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Permanent link (DOI): https://doi.org/10.7939/R3CN6Z738

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Characterization of the Mechanisms of Broad-Spectrum Viral Entry Inhibitors Open Access

Descriptions

Other title
Subject/Keyword
Viral fusion inhibitors
Viral attachment inhibitors
Viral entry
Type of item
Thesis
Degree grantor
University of Alberta
Author or creator
Colpitts, Che C
Supervisor and department
Schang, Luis (Biochemistry and Medical Microbiology and Immunology)
Examining committee member and department
Richardson, Christopher (Microbiology and Immunology, Dalhousie University)
Evans, David (Medical Microbiology and Immunology)
Tyrrell, Lorne (Medical Microbiology and Immunology)
West, Frederick (Chemistry)
Department
Department of Medical Microbiology and Immunology
Specialization
Virology
Date accepted
2014-09-24T10:10:36Z
Graduation date
2014-11
Degree
Doctor of Philosophy
Degree level
Doctoral
Abstract
Viral entry is an attractive antiviral target. Entry inhibitors prevent infection of healthy cells and inhibit viral replication before viruses establish persistent reservoirs. Two entry steps, the primary attachment to cellular glycans and the lipid rearrangements during fusion, are conserved among many unrelated viruses. Therefore, inhibitors of these entry steps, acting through appropriate mechanisms, are likely to have broad-spectrum antiviral activity. Using small molecules as probes, I identified and characterized three mechanisms by which it is possible to inhibit the entry of unrelated viruses. The majority of human viruses, including enveloped and nonenveloped viruses, initially bind to cellular glycans. Epigallocatechin gallate (EGCG), a green tea polyphenol, competes for virion binding to heparan sulfate or sialic acid moieties in cellular glycans to inhibit the infectivity of most human viruses. All enveloped viruses rely on lipid rearrangements during entry steps. Rigid amphipathic fusion inhibitors (RAFIs) act through biophysical mechanisms to inhibit the formation of the negative membrane curvature required for the fusion of enveloped viruses. Enveloped viruses constitute a large group of human viruses, including most clinically important pathogens. Curcumin and 25-hydroxycholesterol (25HC) modulate the fluidity and composition of lipid membranes to interfere with the replication of hepatitis C virus (HCV) and other enveloped viruses. None of these small molecules are ideal candidates for antiviral drugs. More importantly, the identification of these mechanisms opens the possibility for the rational design of small molecule entry inhibitors with broad-spectrum antiviral activities and appropriate pharmacological properties. Furthermore, the small molecules described in this thesis are useful as probes to characterize viral entry steps.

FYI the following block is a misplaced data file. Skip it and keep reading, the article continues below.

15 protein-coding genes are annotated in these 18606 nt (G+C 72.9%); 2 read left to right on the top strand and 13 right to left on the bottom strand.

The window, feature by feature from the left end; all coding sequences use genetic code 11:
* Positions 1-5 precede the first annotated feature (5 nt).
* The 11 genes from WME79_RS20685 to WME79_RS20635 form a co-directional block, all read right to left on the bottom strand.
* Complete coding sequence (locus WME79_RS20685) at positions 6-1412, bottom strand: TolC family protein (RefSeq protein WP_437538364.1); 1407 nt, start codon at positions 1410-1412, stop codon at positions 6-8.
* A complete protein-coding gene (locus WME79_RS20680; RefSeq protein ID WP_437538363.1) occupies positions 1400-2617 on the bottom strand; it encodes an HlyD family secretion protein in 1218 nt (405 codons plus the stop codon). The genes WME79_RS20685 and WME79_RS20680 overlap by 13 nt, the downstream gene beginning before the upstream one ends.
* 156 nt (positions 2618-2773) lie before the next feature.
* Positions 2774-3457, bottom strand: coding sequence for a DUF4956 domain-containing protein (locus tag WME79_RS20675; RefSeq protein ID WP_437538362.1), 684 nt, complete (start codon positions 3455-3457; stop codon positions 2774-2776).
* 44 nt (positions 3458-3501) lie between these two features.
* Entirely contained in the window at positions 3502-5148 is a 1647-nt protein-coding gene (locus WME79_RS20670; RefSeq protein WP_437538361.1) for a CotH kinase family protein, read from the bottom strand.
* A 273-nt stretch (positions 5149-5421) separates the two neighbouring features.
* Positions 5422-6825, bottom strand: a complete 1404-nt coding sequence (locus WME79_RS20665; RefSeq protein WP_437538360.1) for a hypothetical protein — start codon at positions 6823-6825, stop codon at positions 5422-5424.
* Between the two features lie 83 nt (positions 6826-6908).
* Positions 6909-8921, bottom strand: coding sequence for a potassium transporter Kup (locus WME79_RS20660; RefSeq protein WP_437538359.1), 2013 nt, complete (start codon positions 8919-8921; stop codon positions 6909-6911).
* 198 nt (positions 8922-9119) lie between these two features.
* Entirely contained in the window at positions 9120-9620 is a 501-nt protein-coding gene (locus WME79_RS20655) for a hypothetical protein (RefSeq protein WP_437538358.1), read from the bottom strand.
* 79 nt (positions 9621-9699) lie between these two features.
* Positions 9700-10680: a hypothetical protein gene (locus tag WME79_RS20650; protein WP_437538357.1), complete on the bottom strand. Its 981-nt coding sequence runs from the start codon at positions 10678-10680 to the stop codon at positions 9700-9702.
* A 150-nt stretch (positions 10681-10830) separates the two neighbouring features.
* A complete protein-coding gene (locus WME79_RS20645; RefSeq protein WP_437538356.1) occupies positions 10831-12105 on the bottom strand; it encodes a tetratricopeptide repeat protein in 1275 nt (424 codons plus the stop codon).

Language
English
DOI
doi:10.7939/R3CN6Z738
Rights
Permission is hereby granted to the University of Alberta Libraries to reproduce single copies of this thesis and to lend or sell such copies for private, scholarly or scientific research purposes only. Where the thesis is converted to, or otherwise made available in digital form, the University of Alberta will advise potential users of the thesis of these terms. The author reserves all other publication and other rights in association with the copyright in the thesis and, except as herein before provided, neither the thesis nor any substantial portion thereof may be printed or otherwise reproduced in any material form whatsoever without the author's prior written permission.
Citation for previous publication
Colpitts, C.C. and Schang, L.M. (2014) A small molecule inhibits virion attachment to heparan sulfate- or sialic acid-containing glycans. J. Virol. doi: 10.1128/JVI.00896-14Ciesek, S., von Hahn, T., Colpitts, C.C., Schang, L.M., Friesland, M., Steinmann, J., Manns, M.P., Ott, M., Wedermeyer, H., Meuleman, P., Pietschmann, T. and Steinmann, E. (2011) The green tea polyphenol epigallocatechin-3-gallate (EGCG) inhibits hepatitis C virus (HCV) entry. Hepatology 54(6): 1947-55Colpitts, C.C., Ustinov, A.V., Epand, R.F., Epand, R.M., Korshun, V.A. and Schang, L.M. (2013) 5-(Perylen-3-yl)ethynyl-arabino-uridine (aUY11), an arabino-based rigid amphipathic fusion inhibitor, targets virion envelope lipids to inhibit fusion of influenza, hepatitis C and other enveloped viruses. J. Virol. 87(7): 3640-54St.Vincent, M.R., Colpitts, C.C., Ustinov, A.V., Muqadas, M., Joyce, M.A., Barsby, N.L., Epand, R.F., Epand, R.M., Khramyshev, S.A., Valueva, O.A., Korshun, V.A., Tyrrell, D.L.J., Schang, L.M. (2010) Rigid amphipathic fusion inhibitors, small molecule antiviral compounds against enveloped viruses. PNAS 107(40): 17339-44Anggakusuma, Colpitts, C.C., Schang, L.M., Rachmawati, H., Frentzen, A., Pfaender, S., Behrendt, P., Brown, R.J., Bankwitz, D., Steinmann, J., Ott, M., Meuleman, P., Rice, C.M., Ploss, A., Pietschmann, T. and Steinmann, E. (2014) Turmeric curcumin inhibits entry of all hepatitis C virus genotypes into human liver cells. Gut 63(7):1137-49

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